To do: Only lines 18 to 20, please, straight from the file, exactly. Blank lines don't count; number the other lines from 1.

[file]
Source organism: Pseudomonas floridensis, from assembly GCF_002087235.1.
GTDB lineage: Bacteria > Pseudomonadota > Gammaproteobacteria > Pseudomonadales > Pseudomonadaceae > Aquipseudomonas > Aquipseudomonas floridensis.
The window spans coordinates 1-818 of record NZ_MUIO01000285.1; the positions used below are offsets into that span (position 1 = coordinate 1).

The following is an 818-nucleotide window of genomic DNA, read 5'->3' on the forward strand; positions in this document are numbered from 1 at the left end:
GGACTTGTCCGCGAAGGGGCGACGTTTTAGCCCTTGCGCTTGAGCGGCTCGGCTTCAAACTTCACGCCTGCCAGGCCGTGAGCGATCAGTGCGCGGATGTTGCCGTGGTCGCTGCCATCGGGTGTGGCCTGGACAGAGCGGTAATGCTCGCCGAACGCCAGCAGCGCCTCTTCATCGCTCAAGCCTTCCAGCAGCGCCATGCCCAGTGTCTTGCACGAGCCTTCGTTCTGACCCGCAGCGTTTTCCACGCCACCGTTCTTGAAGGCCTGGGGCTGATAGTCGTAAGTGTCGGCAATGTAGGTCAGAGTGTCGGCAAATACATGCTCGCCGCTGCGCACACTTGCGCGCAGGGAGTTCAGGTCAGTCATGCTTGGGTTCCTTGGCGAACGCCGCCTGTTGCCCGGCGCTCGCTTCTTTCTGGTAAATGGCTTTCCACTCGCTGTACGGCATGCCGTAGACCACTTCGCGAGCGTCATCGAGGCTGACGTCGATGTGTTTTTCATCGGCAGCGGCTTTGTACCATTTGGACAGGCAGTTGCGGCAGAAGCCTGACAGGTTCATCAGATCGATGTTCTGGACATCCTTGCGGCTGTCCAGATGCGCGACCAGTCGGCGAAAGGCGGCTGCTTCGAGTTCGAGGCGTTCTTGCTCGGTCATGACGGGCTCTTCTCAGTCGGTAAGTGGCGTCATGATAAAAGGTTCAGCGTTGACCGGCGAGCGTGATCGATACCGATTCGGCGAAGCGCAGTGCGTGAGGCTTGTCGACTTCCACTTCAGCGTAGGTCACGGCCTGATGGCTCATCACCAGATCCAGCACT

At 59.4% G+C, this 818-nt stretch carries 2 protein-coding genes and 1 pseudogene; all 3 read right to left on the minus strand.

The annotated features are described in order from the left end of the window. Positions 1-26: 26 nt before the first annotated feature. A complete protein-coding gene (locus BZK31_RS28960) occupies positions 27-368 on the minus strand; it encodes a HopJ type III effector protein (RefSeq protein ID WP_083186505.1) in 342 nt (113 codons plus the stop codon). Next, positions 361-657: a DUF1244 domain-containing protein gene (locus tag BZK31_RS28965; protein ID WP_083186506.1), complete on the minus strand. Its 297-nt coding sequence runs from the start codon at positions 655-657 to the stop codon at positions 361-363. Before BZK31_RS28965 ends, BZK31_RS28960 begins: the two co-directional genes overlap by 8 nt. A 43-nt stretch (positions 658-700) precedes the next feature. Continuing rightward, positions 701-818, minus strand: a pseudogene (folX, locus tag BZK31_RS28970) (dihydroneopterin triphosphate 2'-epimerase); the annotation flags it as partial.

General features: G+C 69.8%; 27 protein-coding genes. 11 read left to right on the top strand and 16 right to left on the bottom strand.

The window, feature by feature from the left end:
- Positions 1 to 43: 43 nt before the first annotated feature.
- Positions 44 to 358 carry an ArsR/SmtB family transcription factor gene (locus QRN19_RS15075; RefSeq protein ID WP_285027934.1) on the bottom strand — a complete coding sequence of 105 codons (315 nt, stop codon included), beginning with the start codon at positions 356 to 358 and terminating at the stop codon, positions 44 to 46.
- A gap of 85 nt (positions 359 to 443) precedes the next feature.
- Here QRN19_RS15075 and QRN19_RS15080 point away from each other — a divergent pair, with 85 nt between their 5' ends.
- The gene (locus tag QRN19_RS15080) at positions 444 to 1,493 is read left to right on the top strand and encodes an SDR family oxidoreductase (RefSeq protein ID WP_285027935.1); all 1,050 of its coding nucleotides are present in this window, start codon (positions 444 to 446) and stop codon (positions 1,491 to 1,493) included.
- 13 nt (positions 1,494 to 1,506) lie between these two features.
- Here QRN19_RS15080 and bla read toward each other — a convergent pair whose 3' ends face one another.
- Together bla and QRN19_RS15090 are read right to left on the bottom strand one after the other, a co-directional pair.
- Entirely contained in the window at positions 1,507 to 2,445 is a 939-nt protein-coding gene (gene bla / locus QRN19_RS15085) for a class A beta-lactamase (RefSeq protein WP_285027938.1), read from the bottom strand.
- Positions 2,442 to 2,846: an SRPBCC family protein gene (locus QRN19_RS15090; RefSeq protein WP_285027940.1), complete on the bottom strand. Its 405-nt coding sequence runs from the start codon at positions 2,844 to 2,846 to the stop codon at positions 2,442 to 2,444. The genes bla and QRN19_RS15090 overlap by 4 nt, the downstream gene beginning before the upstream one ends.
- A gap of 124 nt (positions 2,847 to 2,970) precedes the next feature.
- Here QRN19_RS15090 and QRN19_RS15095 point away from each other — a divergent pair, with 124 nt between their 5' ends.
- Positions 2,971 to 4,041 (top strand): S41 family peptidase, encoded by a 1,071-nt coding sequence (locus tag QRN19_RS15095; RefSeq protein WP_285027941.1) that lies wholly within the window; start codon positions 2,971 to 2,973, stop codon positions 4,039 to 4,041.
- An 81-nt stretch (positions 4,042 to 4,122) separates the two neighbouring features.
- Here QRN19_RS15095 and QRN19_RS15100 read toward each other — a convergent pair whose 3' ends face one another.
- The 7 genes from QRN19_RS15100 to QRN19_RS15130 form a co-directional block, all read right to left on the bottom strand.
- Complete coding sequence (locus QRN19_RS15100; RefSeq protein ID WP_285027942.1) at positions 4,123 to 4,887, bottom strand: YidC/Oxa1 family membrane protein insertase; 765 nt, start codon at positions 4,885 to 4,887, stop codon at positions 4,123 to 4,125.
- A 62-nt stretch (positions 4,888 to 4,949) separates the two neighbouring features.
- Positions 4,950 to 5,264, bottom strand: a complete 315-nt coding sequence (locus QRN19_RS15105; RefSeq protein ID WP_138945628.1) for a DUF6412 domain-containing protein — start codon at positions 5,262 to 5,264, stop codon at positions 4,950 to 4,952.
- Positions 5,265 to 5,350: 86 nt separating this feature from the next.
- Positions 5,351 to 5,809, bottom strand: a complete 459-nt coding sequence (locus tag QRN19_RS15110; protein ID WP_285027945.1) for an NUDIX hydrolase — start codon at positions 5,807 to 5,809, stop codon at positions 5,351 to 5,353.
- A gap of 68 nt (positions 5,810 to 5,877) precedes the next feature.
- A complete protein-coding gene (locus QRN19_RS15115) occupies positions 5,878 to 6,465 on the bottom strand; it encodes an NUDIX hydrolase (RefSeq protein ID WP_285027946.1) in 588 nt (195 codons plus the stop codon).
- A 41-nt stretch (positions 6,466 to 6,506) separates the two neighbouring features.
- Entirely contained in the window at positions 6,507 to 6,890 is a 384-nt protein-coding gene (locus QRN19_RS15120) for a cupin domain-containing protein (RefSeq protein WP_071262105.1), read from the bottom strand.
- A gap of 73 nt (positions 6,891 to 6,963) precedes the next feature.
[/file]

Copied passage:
- Entirely contained in the window at positions 1,507 to 2,445 is a 939-nt protein-coding gene (gene bla / locus QRN19_RS15085) for a class A beta-lactamase (RefSeq protein WP_285027938.1), read from the bottom strand.
- Positions 2,442 to 2,846: an SRPBCC family protein gene (locus QRN19_RS15090; RefSeq protein WP_285027940.1), complete on the bottom strand. Its 405-nt coding sequence runs from the start codon at positions 2,844 to 2,846 to the stop codon at positions 2,442 to 2,444. The genes bla and QRN19_RS15090 overlap by 4 nt, the downstream gene beginning before the upstream one ends.
- A gap of 124 nt (positions 2,847 to 2,970) precedes the next feature.